LINCOLN — The Nebraska Legislature's master of delaying bills offered Monday to drop his most recent filibuster and become “an ordinary member of the Legislature.”
State Sen. Ernie Chambers, the 75-year-old dean of the Nebraska Legislature, made the offer as he filibustered another bill he doesn't like, one to create a committee to study “modernization” of state taxes.
The senator said he would drop his effort to block Legislative Bill 613 if the Legislature's Revenue Committee would advance his proposal to rescind a law passed last year that allows cities to raise local sales taxes to a maximum of 2 cents. That measure allows cities, with a vote of its citizens, to increase local sales taxes as much as a half-cent above what had previously been allowed.
“Then I'll become an ordinary member of the Legislature,” Chambers said.
He has been no ordinary member so far this year, filibustering proposals to allow betting on historical horse races and to permit prison inmates to work for nonprofit groups, and promising to filibuster more bills.
Chambers has argued that the sales tax law should be rescinded because it was a product of political dealing and because higher sales taxes hurt the poor.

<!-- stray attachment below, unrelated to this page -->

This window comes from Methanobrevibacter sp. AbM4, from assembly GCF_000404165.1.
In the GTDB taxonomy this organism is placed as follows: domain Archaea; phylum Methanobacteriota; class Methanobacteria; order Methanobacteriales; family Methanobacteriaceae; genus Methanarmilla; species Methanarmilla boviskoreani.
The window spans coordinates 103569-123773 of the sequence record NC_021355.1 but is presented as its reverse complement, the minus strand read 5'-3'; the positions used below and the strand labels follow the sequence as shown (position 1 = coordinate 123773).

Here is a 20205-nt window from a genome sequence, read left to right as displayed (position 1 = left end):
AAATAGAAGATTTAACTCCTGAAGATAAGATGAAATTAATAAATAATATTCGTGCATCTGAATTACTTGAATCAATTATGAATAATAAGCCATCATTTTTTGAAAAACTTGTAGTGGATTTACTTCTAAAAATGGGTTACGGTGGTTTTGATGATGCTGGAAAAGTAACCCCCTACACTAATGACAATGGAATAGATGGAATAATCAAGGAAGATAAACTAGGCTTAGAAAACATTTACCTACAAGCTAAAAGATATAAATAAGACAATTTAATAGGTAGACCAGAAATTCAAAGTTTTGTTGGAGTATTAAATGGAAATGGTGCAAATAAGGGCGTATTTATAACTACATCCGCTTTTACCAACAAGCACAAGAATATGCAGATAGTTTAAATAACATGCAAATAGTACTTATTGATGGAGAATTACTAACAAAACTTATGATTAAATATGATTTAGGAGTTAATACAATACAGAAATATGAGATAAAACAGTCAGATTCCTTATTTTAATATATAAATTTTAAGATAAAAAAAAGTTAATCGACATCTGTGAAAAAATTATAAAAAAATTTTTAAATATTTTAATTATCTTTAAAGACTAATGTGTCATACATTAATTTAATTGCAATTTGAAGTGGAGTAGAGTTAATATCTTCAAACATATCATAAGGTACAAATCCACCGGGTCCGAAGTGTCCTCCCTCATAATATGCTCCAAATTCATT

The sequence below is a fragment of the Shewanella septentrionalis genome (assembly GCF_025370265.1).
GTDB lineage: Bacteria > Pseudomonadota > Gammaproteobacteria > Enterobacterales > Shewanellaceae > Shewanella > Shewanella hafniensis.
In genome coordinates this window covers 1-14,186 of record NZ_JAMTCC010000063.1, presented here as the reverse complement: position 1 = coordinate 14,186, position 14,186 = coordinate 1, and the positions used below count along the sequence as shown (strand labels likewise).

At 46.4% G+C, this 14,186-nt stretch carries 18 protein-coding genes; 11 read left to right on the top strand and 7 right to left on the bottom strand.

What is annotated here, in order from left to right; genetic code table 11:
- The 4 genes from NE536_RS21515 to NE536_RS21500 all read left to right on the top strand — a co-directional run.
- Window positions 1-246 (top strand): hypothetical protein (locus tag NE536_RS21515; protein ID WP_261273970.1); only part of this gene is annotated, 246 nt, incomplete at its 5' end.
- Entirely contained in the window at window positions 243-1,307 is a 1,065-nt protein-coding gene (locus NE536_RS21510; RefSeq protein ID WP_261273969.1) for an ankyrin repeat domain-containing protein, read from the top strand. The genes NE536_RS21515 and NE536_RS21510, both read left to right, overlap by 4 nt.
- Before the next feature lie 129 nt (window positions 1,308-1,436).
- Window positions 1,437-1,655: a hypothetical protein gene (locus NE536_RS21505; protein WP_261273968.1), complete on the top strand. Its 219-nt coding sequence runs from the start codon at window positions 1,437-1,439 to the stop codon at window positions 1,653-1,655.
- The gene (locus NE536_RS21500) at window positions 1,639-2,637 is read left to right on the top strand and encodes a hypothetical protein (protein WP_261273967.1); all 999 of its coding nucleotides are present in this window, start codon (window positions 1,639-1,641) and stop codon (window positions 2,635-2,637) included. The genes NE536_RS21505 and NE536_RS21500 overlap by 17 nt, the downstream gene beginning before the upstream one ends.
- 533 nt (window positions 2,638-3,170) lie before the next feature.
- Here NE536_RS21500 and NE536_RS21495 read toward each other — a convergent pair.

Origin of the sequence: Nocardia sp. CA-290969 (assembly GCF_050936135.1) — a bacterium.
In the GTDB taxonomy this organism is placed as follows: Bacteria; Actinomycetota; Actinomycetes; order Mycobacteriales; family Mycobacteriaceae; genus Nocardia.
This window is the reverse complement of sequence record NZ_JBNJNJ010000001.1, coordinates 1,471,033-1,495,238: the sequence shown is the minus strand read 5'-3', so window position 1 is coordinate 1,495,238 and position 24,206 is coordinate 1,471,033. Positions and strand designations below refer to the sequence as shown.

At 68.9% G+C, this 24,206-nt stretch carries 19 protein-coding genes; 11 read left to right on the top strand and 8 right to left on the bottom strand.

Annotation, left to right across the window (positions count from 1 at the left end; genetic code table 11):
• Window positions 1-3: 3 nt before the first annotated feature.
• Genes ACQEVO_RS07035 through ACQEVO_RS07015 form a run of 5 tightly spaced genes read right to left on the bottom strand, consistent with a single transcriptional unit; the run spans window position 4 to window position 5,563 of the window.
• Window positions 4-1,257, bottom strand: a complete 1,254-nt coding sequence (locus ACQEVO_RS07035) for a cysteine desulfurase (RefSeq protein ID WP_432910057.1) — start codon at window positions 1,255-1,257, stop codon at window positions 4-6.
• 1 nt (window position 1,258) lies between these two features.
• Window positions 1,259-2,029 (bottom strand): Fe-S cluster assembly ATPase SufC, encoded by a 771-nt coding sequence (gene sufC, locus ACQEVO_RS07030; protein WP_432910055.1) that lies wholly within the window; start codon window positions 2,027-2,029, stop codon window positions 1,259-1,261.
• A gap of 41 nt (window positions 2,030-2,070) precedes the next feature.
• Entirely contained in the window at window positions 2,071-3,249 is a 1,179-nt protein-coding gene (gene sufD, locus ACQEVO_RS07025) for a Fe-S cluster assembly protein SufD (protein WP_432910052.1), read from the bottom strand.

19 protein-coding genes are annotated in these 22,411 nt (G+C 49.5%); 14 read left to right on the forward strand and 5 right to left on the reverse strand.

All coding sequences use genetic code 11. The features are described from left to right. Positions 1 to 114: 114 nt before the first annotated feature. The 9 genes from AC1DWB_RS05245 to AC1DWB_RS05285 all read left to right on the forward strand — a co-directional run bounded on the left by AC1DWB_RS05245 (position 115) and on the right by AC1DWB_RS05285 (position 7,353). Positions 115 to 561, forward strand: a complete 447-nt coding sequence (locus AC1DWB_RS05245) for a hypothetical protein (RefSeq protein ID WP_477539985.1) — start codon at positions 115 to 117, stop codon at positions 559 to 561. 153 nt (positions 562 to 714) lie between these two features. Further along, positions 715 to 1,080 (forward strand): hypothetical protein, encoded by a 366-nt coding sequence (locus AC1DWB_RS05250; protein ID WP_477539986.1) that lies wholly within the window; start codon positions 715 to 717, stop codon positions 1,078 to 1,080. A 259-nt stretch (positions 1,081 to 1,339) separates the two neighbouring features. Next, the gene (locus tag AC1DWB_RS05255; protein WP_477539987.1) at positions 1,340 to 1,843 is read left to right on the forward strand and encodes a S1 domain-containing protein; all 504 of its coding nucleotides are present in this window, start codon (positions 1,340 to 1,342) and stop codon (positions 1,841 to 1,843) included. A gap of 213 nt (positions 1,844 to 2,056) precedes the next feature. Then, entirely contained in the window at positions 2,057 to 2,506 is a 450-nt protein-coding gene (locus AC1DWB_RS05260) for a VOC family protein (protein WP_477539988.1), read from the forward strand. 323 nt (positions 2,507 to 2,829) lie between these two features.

But a deal to end his latest filibuster didn't appear to be in the works Monday. That means that lawmakers will have to debate LB 613 for at least another four hours and 25 minutes before they could vote to end debate and advance the measure.
The tax study bill was launched after Gov. Dave Heineman's failed bid to get the Legislature to eliminate state income taxes to make the state more competitive for jobs and new residents.
But his proposal, which would have shifted the tax burden onto sales taxes by rescinding a number of tax exemptions, brought a deluge of opposition from businesses, farmers, nonprofit groups and hospitals. Those groups now benefit from tax exemptions.
Most senators agreed that a study was needed before Nebraska embarked on such a dramatic tax shift.
But Chambers is attempting to block the tax study bill, saying the Revenue Committee betrayed him by failing to advance his sales tax idea, LB 266.
Two weeks ago, the committee voted 4-3-1 to advance LB 266, one vote short of the five needed to move a proposal to debate by the full Legislature.
Kearney Sen. Galen Hadley, chairman of the Revenue Committee, said Monday he didn't see any shift in the votes on LB 266. Thus, he said, the filibuster will continue.
Much of Monday's debate over the tax study centered on whether the Revenue Committee had advanced too many bills to reform state taxes, and whether that was consistent with launching a study of tax reforms. Chambers also argued that the Legislature could study taxes without passing a bill.
Hadley defended the work of his committee, saying that needed changes in state tax law shouldn't have to wait for the conclusions of the Tax Modernization Commission, which aren't due until December.
“I don't think that's (acting) like a drunken sailor,” the senator said. “If you think we didn't do a very good job, you've got a chance to tell us that in how you vote.”
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